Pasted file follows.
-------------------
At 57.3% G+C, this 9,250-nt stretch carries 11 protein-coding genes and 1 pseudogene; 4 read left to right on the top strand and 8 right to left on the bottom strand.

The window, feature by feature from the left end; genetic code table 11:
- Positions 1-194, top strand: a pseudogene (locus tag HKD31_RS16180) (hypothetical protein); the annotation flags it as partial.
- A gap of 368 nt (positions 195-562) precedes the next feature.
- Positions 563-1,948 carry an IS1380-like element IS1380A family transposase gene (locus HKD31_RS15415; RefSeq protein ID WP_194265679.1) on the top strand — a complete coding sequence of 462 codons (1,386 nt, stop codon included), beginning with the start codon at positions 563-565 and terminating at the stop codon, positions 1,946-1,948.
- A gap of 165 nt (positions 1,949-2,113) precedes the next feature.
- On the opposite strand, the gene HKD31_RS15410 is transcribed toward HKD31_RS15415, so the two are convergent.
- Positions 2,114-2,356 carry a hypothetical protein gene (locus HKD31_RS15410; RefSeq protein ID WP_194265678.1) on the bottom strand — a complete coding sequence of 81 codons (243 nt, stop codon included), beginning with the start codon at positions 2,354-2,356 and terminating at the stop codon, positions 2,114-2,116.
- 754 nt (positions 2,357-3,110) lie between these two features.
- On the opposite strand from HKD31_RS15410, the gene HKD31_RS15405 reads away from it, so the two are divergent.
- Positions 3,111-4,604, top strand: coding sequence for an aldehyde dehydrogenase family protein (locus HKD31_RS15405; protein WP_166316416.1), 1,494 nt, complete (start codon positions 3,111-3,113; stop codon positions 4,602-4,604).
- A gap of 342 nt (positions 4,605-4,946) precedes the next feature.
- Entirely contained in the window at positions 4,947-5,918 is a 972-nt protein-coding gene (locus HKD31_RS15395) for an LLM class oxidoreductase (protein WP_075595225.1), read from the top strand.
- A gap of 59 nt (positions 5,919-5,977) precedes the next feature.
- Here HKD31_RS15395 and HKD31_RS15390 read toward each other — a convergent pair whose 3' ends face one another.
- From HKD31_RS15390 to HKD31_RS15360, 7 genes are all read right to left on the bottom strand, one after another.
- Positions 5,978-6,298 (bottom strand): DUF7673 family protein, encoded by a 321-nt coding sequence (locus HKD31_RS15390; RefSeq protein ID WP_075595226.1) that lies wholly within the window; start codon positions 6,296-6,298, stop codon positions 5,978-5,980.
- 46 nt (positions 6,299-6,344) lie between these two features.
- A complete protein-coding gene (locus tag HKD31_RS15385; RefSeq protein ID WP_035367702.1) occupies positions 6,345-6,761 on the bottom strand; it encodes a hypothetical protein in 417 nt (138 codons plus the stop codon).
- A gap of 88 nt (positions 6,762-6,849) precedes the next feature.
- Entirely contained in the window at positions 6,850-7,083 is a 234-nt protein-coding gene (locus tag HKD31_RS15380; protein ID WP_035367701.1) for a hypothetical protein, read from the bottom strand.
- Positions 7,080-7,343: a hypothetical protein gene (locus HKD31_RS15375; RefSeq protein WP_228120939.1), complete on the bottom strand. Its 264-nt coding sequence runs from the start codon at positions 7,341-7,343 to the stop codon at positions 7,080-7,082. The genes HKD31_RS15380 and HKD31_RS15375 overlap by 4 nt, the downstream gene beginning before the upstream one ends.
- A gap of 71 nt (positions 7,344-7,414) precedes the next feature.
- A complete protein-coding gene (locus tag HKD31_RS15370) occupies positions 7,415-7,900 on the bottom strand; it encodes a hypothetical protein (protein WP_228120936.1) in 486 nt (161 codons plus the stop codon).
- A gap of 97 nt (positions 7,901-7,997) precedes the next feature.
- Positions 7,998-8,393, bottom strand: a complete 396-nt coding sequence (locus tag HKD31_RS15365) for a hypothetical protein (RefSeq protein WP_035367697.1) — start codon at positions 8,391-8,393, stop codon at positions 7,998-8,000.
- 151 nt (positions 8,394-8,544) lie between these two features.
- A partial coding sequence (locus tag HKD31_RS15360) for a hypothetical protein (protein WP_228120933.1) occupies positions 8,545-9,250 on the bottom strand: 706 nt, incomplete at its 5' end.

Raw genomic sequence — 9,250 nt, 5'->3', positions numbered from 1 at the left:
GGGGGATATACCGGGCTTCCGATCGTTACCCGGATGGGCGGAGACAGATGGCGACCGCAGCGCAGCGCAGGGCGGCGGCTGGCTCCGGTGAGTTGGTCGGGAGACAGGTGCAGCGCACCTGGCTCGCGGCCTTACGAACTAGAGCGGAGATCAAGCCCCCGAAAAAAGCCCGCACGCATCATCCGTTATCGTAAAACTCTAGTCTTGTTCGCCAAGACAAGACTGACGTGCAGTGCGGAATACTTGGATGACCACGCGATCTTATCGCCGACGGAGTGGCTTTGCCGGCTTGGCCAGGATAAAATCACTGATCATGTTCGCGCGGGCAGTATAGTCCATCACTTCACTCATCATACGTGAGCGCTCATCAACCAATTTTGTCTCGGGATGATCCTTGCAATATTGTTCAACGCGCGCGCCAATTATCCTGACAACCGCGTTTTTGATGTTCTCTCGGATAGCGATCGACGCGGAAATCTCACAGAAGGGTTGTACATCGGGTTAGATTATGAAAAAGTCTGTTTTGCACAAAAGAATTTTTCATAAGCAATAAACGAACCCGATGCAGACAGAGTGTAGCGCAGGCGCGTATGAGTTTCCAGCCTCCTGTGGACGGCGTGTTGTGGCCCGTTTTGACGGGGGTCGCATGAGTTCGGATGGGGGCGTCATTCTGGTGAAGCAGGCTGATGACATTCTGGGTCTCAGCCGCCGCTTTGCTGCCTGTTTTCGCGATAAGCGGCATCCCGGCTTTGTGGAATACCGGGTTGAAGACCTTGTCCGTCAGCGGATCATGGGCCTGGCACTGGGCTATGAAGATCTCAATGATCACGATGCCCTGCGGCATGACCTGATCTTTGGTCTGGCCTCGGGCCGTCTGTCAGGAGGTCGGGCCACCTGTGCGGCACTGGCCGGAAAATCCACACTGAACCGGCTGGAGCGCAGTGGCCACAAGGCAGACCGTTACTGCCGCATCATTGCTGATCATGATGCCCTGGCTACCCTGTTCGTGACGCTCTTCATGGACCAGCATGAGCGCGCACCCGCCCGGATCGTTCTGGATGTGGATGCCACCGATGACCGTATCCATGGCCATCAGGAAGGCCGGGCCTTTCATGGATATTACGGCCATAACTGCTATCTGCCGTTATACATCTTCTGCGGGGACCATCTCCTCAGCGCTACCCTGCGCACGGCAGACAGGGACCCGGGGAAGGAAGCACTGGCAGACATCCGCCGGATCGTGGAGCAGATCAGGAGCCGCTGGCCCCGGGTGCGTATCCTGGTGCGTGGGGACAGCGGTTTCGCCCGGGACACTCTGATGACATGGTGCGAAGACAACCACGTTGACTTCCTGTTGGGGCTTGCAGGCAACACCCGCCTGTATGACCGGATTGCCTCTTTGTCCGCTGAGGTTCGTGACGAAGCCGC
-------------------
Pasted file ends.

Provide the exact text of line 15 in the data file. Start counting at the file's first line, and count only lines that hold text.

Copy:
- Here HKD31_RS15395 and HKD31_RS15390 read toward each other — a convergent pair whose 3' ends face one another.